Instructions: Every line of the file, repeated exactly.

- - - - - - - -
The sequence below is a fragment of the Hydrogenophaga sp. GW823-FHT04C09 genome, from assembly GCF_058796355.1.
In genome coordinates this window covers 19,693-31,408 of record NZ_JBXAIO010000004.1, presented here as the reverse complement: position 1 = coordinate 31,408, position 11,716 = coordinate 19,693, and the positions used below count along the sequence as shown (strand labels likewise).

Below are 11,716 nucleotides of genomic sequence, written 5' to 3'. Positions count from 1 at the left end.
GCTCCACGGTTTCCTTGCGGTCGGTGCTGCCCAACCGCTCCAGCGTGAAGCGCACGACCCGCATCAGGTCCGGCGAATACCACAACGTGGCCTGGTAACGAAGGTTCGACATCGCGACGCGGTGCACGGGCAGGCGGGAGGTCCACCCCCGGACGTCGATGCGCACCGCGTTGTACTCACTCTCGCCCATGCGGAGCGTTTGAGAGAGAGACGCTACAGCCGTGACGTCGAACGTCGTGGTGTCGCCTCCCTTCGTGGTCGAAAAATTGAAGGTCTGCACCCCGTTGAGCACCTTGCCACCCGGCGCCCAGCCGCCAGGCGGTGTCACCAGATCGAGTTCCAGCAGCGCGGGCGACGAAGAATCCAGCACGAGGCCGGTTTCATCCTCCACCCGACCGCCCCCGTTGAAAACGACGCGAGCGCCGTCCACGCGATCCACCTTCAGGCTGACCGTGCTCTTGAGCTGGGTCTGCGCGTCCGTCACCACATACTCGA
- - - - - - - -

The sequence below is a fragment of the Hydrogenophaga sp. GW823-FHT04C09 genome, from assembly GCF_058796355.1.
In genome coordinates this window covers 19,693-31,408 of record NZ_JBXAIO010000004.1, presented here as the reverse complement: position 1 = coordinate 31,408, position 11,716 = coordinate 19,693, and the positions used below count along the sequence as shown (strand labels likewise).

Below are 11,716 nucleotides of genomic sequence, written 5' to 3'. Positions count from 1 at the left end.
GCTCCACGGTTTCCTTGCGGTCGGTGCTGCCCAACCGCTCCAGCGTGAAGCGCACGACCCGCATCAGGTCCGGCGAATACCACAACGTGGCCTGGTAACGAAGGTTCGACATCGCGACGCGGTGCACGGGCAGGCGGGAGGTCCACCCCCGGACGTCGATGCGCACCGCGTTGTACTCACTCTCGCCCATGCGGAGCGTTTGAGAGAGAGACGCTACAGCCGTGACGTCGAACGTCGTGGTGTCGCCTCCCTTCGTGGTCGAAAAATTGAAGGTCTGCACCCCGTTGAGCACCTTGCCACCCGGCGCCCAGCCGCCAGGCGGTGTCACCAGATCGAGTTCCAGCAGCGCGGGCGACGAAGAATCCAGCACGAGGCCGGTTTCATCCTCCACCCGACCGCCCCCGTTGAAAACGACGCGAGCGCCGTCCACGCGATCCACCTTCAGGCTGACCGTGCTCTTGAGCTGGGTCTGCGCGTCCGTCACCACATACTCGA